Our Approach & the SCN

Structural Complexity Network (SCN)

The Structural Complexity Network is a network of colleagues sharing an interest in three-dimensional forest stand structure.   Each participant has collaborated with our lab to explore the spatial patterns of structure in stands for which they have stem-mapped data available.   Our goal is to better understand the range of natural and potential structural complexity values for temperate forests of various types.

Currently the SCN includes stands from Oregon, Washington, Minnesota, Pennsylvania, Finland, Iran, Slovenia, and Switzerland, but data have already been collected to add stands in Maryland, Ohio, West Virginia, Vermont, and the Ukraine.  If you have stem-mapped data and would like to join the network, just email Eric Zenner.

Spatially Explicit Tree-based Forest Structure

Processes such as regeneration and competition occur at the tree-level with interactions occurring within tree neighborhoods.  These neighborhoods can be mathematically delineated as polygons, encompassing all the surrounding trees with which a tree can be connected with a straight line without crossing any other lines.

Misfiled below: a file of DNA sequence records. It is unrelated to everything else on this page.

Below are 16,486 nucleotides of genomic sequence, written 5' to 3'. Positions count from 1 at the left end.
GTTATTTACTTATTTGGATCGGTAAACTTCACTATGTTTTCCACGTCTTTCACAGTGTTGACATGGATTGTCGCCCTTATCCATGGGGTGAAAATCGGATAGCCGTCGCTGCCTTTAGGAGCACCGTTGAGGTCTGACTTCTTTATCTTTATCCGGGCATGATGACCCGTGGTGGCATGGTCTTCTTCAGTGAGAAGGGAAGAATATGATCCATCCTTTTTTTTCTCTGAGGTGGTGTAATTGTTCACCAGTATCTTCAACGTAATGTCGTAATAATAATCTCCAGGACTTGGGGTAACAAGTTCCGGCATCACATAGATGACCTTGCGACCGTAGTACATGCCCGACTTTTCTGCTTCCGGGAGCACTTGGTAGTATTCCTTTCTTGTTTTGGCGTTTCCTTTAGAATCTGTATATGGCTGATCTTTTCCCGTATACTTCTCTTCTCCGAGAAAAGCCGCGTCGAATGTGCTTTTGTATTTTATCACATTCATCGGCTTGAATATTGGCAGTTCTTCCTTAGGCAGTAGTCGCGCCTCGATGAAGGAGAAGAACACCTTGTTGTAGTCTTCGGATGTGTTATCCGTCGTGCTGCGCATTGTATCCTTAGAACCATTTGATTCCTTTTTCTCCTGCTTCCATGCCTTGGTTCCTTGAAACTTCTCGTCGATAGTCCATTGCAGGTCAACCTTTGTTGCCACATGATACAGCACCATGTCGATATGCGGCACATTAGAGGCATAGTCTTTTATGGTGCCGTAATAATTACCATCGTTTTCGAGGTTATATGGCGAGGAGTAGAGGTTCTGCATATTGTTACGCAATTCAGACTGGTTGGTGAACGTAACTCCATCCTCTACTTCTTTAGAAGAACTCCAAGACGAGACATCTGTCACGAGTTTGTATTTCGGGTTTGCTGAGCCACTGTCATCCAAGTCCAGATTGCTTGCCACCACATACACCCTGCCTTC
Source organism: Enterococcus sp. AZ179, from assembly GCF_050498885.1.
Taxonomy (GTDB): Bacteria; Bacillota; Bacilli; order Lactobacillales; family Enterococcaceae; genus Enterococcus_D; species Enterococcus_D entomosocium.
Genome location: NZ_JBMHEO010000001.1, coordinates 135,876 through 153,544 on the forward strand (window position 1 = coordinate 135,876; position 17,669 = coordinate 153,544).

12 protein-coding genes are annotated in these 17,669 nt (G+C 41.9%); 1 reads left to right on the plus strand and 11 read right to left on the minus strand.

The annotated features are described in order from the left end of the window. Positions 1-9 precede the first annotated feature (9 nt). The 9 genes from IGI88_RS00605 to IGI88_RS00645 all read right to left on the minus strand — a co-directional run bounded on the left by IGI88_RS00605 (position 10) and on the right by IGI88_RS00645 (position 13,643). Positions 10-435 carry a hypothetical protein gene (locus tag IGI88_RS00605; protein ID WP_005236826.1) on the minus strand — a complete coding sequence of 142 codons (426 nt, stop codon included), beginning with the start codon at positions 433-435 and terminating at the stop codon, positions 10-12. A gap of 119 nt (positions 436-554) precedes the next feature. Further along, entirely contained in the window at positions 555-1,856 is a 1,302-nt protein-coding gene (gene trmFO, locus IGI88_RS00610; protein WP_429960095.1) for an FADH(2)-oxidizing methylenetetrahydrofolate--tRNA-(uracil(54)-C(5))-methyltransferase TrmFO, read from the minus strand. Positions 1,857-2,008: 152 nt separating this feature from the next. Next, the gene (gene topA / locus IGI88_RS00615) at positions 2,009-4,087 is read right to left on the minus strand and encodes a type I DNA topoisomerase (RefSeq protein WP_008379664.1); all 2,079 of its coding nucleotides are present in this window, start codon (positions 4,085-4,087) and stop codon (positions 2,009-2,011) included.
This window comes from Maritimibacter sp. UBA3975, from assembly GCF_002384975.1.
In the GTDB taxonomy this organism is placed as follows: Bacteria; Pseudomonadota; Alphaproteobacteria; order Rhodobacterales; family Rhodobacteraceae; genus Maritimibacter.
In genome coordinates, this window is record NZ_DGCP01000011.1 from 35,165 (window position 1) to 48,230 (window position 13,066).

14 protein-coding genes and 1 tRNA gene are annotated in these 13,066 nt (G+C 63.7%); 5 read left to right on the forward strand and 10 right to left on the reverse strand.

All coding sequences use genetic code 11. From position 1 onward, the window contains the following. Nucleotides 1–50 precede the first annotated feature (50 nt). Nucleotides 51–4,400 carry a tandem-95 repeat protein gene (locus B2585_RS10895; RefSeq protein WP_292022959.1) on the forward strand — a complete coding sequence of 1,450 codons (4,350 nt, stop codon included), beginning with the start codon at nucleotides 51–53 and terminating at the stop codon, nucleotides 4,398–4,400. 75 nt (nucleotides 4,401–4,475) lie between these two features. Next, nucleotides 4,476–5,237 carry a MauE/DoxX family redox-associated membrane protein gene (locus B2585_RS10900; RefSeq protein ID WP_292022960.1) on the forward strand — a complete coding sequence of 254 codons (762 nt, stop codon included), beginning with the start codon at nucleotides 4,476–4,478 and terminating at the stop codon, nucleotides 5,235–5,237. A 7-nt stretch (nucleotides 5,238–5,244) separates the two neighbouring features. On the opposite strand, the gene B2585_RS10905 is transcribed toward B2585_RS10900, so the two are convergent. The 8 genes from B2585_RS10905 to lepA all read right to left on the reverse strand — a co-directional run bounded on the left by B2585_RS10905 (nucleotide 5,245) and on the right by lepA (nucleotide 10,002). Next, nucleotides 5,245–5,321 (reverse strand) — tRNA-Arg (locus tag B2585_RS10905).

Structure can be explored by looking at the size differential of trees in a neighborhood:  when the trees within a neighborhood are relatively similar in size, the mapped surface connecting them has a shallow slope (here in cool colors like blue), whereas the slope is steeper when there is a larger difference in size among the trees (here in warm colors like orange).  Calculated over the entire stem-mapped area (such as the 1 ha stand below), a measure of 3-D (x, y, and size) structural heterogeneity can be calculated, known as the Structural Complexity Index (or SCI).


The SCI can be applied to any stem-mapped stand and factors other than size can be used for the third dimension (e.g., z=monetary or habitat value).  The SCI is but one of many metrics and indices used to characterize forest structure in stands within the SCN, but is very promising because it can capture both horizontal (e.g., spatial pattern) and vertical (e.g., tree size) heterogeneity, is relatively scale-invariant, and can be flexibly tailored to desired ecosystem services.

Zenner, E.K. and D.E. Hibbs.  2000.  A new method for modeling the heterogeneity of forest structure.  Forest Ecology and Management 129:75-87.